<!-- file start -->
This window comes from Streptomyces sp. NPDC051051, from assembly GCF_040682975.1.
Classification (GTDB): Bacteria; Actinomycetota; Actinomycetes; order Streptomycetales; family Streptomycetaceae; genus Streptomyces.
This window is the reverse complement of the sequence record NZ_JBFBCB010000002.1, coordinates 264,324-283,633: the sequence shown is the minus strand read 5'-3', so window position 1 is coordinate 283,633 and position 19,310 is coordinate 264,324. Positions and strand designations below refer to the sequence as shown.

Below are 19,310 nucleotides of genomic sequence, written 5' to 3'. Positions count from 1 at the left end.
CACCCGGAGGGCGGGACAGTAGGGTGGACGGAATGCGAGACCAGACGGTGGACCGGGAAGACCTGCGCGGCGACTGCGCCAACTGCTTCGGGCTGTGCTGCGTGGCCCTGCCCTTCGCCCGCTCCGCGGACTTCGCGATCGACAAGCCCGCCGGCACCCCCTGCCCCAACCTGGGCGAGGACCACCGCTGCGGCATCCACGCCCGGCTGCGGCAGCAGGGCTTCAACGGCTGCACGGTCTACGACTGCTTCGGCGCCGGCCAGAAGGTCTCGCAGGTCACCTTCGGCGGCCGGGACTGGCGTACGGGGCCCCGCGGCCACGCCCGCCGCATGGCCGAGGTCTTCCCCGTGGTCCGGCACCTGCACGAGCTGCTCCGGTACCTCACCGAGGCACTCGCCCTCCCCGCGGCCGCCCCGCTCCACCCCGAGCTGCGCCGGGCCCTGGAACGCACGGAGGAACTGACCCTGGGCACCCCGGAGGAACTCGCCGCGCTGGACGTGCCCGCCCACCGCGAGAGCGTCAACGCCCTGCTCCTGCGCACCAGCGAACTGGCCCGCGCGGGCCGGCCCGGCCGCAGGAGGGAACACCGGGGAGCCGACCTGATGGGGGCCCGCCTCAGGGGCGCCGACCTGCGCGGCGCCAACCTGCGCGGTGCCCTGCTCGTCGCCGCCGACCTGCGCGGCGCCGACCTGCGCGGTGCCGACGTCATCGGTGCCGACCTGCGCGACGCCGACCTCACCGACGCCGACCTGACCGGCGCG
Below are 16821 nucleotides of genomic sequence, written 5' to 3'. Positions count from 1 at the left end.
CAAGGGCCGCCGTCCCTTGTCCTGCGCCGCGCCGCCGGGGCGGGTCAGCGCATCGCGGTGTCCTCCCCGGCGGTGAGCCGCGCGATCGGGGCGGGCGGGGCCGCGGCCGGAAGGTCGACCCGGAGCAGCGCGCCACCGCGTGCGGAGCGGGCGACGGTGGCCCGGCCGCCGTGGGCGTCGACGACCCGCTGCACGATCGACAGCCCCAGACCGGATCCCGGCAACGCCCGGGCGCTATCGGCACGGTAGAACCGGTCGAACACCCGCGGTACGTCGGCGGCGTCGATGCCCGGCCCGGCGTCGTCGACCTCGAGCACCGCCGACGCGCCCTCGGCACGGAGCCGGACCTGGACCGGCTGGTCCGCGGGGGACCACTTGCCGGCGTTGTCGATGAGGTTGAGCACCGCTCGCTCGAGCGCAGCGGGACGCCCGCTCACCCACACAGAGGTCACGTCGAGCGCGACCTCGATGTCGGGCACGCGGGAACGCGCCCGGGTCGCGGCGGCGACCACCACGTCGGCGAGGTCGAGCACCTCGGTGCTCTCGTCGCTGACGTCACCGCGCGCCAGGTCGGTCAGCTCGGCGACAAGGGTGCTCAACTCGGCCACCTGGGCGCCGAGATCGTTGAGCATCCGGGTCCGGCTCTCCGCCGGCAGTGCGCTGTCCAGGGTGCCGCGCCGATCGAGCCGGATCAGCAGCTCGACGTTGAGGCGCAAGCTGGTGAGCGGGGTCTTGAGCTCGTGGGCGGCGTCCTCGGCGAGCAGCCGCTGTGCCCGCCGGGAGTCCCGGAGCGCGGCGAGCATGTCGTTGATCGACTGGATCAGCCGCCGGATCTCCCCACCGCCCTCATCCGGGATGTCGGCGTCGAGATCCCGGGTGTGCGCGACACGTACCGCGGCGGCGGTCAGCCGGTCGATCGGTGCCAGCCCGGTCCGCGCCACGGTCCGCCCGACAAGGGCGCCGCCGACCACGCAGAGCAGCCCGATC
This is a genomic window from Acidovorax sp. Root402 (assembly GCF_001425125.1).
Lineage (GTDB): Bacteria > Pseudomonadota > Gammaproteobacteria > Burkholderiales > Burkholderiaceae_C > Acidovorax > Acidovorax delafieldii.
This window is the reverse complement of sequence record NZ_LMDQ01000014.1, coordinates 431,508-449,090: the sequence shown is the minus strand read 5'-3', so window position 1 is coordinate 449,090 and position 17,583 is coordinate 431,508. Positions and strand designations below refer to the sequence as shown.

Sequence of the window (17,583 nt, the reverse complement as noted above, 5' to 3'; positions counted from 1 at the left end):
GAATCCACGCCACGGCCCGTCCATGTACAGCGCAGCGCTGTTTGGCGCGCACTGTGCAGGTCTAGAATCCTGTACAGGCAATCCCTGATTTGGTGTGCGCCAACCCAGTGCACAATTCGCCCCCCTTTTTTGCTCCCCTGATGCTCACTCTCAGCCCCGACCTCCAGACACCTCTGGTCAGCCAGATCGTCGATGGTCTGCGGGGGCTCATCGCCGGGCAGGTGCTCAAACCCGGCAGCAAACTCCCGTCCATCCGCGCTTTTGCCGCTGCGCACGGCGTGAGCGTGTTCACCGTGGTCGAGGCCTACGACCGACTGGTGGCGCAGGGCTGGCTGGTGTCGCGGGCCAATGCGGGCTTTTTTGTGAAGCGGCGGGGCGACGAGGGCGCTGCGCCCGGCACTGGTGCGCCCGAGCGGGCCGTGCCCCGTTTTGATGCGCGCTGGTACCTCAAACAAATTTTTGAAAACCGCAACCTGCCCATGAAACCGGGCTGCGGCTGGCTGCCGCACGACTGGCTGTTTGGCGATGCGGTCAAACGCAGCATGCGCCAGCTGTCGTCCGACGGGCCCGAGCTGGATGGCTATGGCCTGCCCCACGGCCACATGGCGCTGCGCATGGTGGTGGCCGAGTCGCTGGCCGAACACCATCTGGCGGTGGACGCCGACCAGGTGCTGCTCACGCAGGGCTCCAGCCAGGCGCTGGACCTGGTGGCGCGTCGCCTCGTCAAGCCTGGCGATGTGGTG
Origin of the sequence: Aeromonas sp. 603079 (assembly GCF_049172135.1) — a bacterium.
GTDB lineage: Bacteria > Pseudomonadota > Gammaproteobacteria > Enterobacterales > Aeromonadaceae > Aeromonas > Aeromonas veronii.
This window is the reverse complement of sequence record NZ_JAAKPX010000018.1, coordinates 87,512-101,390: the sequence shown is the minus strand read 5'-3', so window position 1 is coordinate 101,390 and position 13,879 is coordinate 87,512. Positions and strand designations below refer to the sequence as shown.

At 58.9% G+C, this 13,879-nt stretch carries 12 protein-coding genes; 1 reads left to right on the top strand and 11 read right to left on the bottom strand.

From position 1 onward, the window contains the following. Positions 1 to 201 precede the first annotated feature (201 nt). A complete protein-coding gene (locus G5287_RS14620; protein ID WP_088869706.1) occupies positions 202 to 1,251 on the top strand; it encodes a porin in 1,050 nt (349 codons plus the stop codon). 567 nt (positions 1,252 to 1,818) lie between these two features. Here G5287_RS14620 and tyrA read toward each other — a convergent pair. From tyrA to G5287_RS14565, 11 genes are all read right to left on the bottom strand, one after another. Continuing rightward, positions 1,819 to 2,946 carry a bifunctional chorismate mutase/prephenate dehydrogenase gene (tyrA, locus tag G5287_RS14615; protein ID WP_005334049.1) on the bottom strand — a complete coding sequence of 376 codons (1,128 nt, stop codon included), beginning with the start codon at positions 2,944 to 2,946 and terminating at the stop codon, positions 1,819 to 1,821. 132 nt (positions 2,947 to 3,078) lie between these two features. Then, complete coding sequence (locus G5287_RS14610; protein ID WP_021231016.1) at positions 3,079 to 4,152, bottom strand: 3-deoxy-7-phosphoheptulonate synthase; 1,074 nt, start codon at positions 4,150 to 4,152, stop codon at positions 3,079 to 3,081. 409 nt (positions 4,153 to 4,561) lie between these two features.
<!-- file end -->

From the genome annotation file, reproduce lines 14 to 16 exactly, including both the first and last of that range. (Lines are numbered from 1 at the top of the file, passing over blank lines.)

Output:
GTDB lineage: Bacteria > Pseudomonadota > Gammaproteobacteria > Enterobacterales > Aeromonadaceae > Aeromonas > Aeromonas veronii.
This window is the reverse complement of sequence record NZ_JAAKPX010000018.1, coordinates 87,512-101,390: the sequence shown is the minus strand read 5'-3', so window position 1 is coordinate 101,390 and position 13,879 is coordinate 87,512. Positions and strand designations below refer to the sequence as shown.

At 58.9% G+C, this 13,879-nt stretch carries 12 protein-coding genes; 1 reads left to right on the top strand and 11 read right to left on the bottom strand.